Traditional Use Chamomile has been known for centuries and is well established in therapy. In traditional folk medicine it is found in the form of chamomile tea, which is drunk internally in cases of painful gastric and intestinal complaints connected with convulsions such as diarrhea and flatulence, but also with inflammatory gastric and intestinal diseases such as gastritis and enteritis. Externally chamomile is applied in the form of hot compresses to badly healing wounds, such as for a hip bath with abscesses, furuncles, hemorrhoids, and female diseases; as a rinse of the mouth with inflammations of the oral cavity and the cavity of the pharynx; as chamomile steam inhalation for the treatment of acne vulgaris and for the inhalation with nasal catarrhs and bronchitis; and as an additive to baby baths. In Roman countries it is quite common to use chamomile tea even in restaurants or bars and finally even in the form of a concentrated espresso. This is also a good way of fighting against an upset stomach due to a sumptuous meal, plenty of alcohol, or nicotine. In this case it is not easy to draw a line and find out where the limit to luxury is. Clinic and practice Preliminary remark The suitability of the empirical Read more […]

Brucea spp.

Botanical Aspects Brucea (Simaroubaceae) is a widely distributed genus occurring in tropical Africa and tropical Asia. Brucea species are very bitter monoecius or dioecius shrubs or small trees ranging from 0.3-10 m in height. Willis (1966) grouped Brucea into ten species; however, in the revision for the Flora Malesiana Nooteboom (1962) accepts only six species, consequently, some species’ names which have appeared in the chemical literature are now accepted as synonyms of other species. The major species are: 1. B. javanica (L.) Merr., known as Kho-sam, Ya-Tan-Tzu, and Macassar kernels. It is distributed from Sri-Lanka through SE Asia to China and Taiwan, and throughout Malaysia to N Australia. The species has been introduced into Fiji and Micronesia. Among the synonyms of B. javanica are B. sumatrana Roxb., B. sumatrensis Speng., B. gracilis DC, B. glabrata Decne., and B. amarissima Desv. and Merr.. 2. B. mollis Wall., commonly known as makamara or suga. Ranges from east of the Himalayas, through Burma, Thailand, Laos, Cambodia, and Hainan to Malaysia, and also throughout the Philippines. Synonyms for this species include B. luzoniensis Vidal, B. membranacea Merr., B. macrobotrys Merr., B. stenophylla Merr., Read more […]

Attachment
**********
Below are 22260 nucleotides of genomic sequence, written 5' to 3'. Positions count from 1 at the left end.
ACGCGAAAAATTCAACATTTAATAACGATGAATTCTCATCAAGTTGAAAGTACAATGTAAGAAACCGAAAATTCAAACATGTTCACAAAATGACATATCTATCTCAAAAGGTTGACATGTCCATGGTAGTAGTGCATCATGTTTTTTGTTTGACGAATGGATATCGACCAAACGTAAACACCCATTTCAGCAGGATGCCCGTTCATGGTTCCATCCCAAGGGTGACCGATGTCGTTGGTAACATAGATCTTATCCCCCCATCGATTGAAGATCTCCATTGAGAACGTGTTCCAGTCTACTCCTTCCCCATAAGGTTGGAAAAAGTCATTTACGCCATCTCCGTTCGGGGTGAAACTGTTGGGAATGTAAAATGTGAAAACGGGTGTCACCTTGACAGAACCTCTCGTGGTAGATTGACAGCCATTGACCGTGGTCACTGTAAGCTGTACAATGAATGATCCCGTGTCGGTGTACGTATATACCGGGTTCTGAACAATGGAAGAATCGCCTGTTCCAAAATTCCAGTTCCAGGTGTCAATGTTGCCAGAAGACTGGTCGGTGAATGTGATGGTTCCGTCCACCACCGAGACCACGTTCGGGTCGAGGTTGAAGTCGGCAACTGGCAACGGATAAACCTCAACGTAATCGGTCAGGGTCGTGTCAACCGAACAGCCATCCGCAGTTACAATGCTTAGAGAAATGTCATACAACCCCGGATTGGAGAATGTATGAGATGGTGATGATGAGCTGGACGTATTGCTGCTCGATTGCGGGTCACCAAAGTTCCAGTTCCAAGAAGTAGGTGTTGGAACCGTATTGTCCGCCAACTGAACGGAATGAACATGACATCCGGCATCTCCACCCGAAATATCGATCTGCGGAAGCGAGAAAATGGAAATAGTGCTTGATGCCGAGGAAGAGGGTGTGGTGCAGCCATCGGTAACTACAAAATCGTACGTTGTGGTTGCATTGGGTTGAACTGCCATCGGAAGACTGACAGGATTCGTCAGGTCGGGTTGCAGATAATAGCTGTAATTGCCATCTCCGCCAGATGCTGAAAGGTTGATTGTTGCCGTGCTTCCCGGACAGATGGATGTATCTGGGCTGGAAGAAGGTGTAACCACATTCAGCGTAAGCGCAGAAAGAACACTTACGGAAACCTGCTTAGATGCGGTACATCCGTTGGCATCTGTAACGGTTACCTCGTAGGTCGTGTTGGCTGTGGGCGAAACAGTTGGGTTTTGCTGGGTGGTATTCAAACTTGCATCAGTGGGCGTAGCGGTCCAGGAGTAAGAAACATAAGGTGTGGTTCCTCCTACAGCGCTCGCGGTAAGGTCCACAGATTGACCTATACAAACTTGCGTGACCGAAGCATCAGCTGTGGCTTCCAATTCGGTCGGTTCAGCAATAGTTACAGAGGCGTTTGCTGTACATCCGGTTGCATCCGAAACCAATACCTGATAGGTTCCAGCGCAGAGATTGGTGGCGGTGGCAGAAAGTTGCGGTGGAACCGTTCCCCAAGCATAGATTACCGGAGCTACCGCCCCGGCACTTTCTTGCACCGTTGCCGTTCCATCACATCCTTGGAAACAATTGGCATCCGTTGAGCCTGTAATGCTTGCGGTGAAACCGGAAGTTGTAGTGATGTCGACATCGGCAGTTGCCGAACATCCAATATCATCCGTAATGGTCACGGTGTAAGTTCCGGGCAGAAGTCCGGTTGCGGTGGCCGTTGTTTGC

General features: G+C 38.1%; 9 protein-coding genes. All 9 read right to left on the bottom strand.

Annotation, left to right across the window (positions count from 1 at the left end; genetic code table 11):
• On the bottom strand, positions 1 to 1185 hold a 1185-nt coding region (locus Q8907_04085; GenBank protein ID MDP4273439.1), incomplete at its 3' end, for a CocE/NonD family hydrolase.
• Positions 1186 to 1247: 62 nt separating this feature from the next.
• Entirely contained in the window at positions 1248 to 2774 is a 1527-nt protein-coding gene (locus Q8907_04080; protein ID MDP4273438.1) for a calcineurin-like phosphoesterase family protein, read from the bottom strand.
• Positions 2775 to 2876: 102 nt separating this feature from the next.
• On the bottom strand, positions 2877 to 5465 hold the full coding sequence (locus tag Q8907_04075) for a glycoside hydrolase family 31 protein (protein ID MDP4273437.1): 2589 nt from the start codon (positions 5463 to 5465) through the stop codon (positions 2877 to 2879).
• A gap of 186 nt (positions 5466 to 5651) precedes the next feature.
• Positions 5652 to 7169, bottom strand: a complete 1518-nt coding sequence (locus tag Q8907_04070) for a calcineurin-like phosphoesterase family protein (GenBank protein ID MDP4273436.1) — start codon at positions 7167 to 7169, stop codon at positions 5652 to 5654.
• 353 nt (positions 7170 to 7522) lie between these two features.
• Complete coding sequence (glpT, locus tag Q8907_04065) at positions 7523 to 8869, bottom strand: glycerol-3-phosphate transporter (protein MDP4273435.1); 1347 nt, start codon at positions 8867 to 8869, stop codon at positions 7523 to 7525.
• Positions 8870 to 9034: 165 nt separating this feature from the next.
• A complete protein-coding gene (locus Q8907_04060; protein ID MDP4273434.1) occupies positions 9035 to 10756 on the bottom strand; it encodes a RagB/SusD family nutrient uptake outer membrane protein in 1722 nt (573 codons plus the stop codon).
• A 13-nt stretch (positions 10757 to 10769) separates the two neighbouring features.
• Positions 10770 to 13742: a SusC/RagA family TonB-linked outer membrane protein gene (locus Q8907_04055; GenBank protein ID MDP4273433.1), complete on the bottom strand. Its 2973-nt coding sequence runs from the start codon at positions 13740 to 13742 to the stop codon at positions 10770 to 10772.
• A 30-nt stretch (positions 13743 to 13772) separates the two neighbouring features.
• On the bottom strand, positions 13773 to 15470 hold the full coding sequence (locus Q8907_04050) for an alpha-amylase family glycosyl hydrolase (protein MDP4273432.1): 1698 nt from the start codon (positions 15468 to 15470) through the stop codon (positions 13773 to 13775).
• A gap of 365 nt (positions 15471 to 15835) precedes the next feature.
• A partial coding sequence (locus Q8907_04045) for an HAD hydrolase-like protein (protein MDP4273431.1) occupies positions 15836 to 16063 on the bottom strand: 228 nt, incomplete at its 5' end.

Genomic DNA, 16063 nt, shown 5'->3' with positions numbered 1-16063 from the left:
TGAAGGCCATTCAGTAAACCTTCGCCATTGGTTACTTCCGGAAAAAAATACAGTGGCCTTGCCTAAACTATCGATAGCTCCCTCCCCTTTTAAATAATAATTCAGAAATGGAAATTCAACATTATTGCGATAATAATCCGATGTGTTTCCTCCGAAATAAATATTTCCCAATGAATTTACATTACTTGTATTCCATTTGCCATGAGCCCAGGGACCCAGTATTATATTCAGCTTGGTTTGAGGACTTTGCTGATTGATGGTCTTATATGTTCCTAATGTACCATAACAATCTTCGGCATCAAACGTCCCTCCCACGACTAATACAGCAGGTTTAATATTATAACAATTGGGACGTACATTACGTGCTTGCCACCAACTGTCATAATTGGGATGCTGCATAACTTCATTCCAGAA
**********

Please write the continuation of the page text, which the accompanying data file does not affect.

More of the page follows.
Clerodendron trichotomum Thunb

The Plant Clerodendron tvichotomum Thunb., whose Japanese name is kusagi, meaning bad-smelling tree, belongs to the Verbenaceae and grows wild in fields and mountains in Japan and China. It has a stalk of more than 3 m in height and a wide egg-shaped leaf. It blossoms in August, has many white flowers with five red sepals, and the fruits assume a sky-blue pigment when they ripen in October. Formerly, the blue pigment of the fruit was used to color clothes in sky-blue and its extract was used as a herbal medicine. Clerodendrine A, B and clerodenronine A, B are contained in the leaf, and clerodron and clerodon triterpenoids are contained in the root. These substances are effective in the treatment of hypertension, rheumatism, diarrhea, etc. Current Condition of Food Colors The Food Sanitation Act (Law No. 233) was established and issued in Japan on 24 December 1947 and enforced on 1 January 1948. The Food Sanitation Act Enforcement Regulations (ordinance No. 23 of the Ministry of Health and Welfare, 1948) were established and issued on July 13 in the following year. Simultaneously, specifications and standards of foods, additives, apparatus, containers, and packages were delineated (Notification No. 54, 1948), specifying Read more […]

Morinda Species

The genus Morinda belongs to the family Rubiaceae. Among the many species comprising this genus, six are of some pharmaceutical and technical importance. One of these is Morinda citrifolia which occurs in India and Southeast Asia. Its leaves and roots are used in the treatment of hypertension or as a diuretic and laxative. A more recent study shows that extracts of the roots exhibit an analgesic and probably sedative effect on mice. Morinda lucida, another plant dealt with in this Chapter, grows in central Africa. Natives of central Africa use the plant as a diuretic, purgative and in the treatment of leprosy, fever, malaria, yellow fever, diarrhea and dysentery. The technical use of Morinda plants as a dye is based on the occurrence of anthraquinone pigments in the roots. The pigments isolated from both M. citrifolia and M. lucida plants are listed in Thomson (1987). A publication by Demagos et al. (1981) and reviews by Wijnsma and Verpoorte (1986) as well as by van den Berg and Labadie (1989) contain later additions to the array of known anthraquinones. While roots are the main source of anthraquinones, pigments are also present in the heartwood, leaves and even flowers. The anthraquinones present in cell suspension Read more […]